What makes sense to me is that this shift coincides with the dawn of our self awareness. When we began to see ourselves as separate from nature. Something apart from it. 

Ironically we seem to miss nature, we want to go back to it, hike through it, commune with it, feel like we belong to it. Even if just for a day and under highly mitigated circumstances. I personally spend a lot of time trying to get back into it. I'd like to crawl inside the ivy covered ruins and make my bed. I want plants growing inside my house through the windows, along the baseboards. When I am outside in it I wait to feel some connection or rhythm. Like waiting for acceptance.

big urn flowerschool_2When I was in college and angry at the world, at coorporations, at starbucks (!) at everyone...I used to fantasize about moving to the Northwest Territories of Canada or Montana to be a rancher. To be completely alone in nature. But I'm not sure I'd have found what I was looking for there. I'm not sure that there is this difference between our lives and nature. This inside and outside. I have come to think that more likely our modern lives; our jetplanes, our iphone, our nitrogen fertilizers are all nature too. 

It's all cut from the same cloth, really. I'm not sure what I'm getting at but I've been thinking on this for a few days and will keep knocking it around.


Note: I set off writing this post to inform you about mothers day flowers, and fill you in a bit on my trip. Instead I divuldged into yet another rambling on the human condition. Whoops. In one of my classes in England we talked a little about branding and marketing your business. We talked about how you have to show what it is you want to do, demonstrate what you are first and then the right clients will find you and hire you. I believe this truly. Unfortunately for me, in a time when I really need some more clients at Saipua all I seem to be able to do is write about anxiety and global warming and post dark creepy photos of flowers and dirty sheep. Hey girls want to talk about your wedding? This makes me smile, sitting here in the dark at 5:45 am watching the sun come up.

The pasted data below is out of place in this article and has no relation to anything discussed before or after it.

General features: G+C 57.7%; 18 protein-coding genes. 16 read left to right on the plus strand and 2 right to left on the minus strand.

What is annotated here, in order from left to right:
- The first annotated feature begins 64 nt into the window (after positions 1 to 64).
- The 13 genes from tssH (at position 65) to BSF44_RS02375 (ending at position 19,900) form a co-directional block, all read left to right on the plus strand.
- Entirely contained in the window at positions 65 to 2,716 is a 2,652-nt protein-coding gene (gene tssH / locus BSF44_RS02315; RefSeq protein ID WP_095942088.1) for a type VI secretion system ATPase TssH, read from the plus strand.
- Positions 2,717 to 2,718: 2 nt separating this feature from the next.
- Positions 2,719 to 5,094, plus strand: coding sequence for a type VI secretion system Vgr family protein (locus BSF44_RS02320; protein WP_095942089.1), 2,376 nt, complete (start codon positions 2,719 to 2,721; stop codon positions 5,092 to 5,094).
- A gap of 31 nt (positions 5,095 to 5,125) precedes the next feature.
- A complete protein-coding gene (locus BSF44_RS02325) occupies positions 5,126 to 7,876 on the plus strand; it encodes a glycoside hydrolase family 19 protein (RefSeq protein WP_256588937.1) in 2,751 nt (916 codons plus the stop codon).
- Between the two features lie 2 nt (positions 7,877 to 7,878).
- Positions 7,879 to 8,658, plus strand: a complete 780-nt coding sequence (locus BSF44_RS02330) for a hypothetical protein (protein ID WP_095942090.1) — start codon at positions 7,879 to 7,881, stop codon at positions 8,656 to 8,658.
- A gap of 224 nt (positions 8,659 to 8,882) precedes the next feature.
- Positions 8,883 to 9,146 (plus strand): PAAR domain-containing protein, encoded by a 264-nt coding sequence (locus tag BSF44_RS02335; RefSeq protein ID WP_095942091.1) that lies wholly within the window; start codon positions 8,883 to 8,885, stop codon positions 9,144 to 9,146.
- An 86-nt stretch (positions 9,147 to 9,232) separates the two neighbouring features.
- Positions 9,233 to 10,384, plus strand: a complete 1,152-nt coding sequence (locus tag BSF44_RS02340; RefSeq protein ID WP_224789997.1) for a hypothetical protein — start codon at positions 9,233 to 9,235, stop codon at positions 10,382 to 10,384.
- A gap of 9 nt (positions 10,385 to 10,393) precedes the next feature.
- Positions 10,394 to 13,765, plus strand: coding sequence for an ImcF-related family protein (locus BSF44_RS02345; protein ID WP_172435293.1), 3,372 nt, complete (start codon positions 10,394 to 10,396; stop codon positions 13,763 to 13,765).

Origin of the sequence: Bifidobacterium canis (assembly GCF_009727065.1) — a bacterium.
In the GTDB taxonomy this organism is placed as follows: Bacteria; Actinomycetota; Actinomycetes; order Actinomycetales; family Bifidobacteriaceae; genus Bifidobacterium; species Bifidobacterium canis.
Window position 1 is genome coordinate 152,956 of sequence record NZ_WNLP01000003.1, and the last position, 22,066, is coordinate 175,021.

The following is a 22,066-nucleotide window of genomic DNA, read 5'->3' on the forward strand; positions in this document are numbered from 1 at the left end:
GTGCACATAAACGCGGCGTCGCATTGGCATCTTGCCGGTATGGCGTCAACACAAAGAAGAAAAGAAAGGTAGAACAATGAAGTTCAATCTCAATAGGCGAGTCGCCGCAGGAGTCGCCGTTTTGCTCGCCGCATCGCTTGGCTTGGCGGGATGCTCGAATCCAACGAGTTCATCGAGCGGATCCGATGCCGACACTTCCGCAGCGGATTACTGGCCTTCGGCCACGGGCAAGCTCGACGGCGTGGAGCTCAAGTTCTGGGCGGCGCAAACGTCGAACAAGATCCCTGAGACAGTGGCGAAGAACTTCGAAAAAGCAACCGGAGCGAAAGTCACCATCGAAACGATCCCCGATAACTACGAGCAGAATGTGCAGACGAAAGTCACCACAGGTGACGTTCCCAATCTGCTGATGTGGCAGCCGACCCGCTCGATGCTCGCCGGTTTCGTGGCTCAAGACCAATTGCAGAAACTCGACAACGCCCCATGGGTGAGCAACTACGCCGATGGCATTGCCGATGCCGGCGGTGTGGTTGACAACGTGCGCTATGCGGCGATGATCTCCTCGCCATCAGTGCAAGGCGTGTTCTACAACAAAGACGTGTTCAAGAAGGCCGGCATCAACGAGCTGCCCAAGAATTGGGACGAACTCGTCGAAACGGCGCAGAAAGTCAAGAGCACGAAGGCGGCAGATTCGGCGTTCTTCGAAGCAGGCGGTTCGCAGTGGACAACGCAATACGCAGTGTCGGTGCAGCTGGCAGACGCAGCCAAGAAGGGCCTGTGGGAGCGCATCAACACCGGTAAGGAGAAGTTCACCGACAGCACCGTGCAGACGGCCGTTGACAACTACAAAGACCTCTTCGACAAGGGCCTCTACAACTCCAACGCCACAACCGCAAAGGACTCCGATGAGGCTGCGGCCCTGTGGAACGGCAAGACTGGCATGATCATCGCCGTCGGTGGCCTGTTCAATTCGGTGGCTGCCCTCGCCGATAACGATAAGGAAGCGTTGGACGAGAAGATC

Also my comments on nature encompassing our technology and the burning of fossil fuels are not mean to be read as a friendly excuse to continue our thoughtlessness on the planet. Quite the opposite. More on this someday soon I hope.

The shop Saipua in Brooklyn will be open Saturday and Sunday (likely the last weekend for a little bit) selling our soaps, candles and flowers. The girls are taking orders for mothers day. You can order a bouquet or ball jar for pick up starting at $35 or order something fancier for delivery (Manhattan/Brooklyn) for $250 on Sunday.


Martha said...

I always find your posts so thought-provoking, and am thankful they aren't about branding and marketing (for what it's worth) but I'm also not exactly a paying client or anything. I'm an American in Ireland and we spend just about every weekend visiting ruins. I'm obsessed with them - which Irish people find kind of funny, but as Americans we are kind of starved for that kind of history at your doorstep (or in your sheep pasture). We can't wait to make a trip to Wales.

LPC said...

Well I basically told the world today, on Meg's blog, that the only thing I really knew I wanted in my second wedding was your flowers. But it's the photo of the bouquet that ought to convince them.

I look forward always to your musings.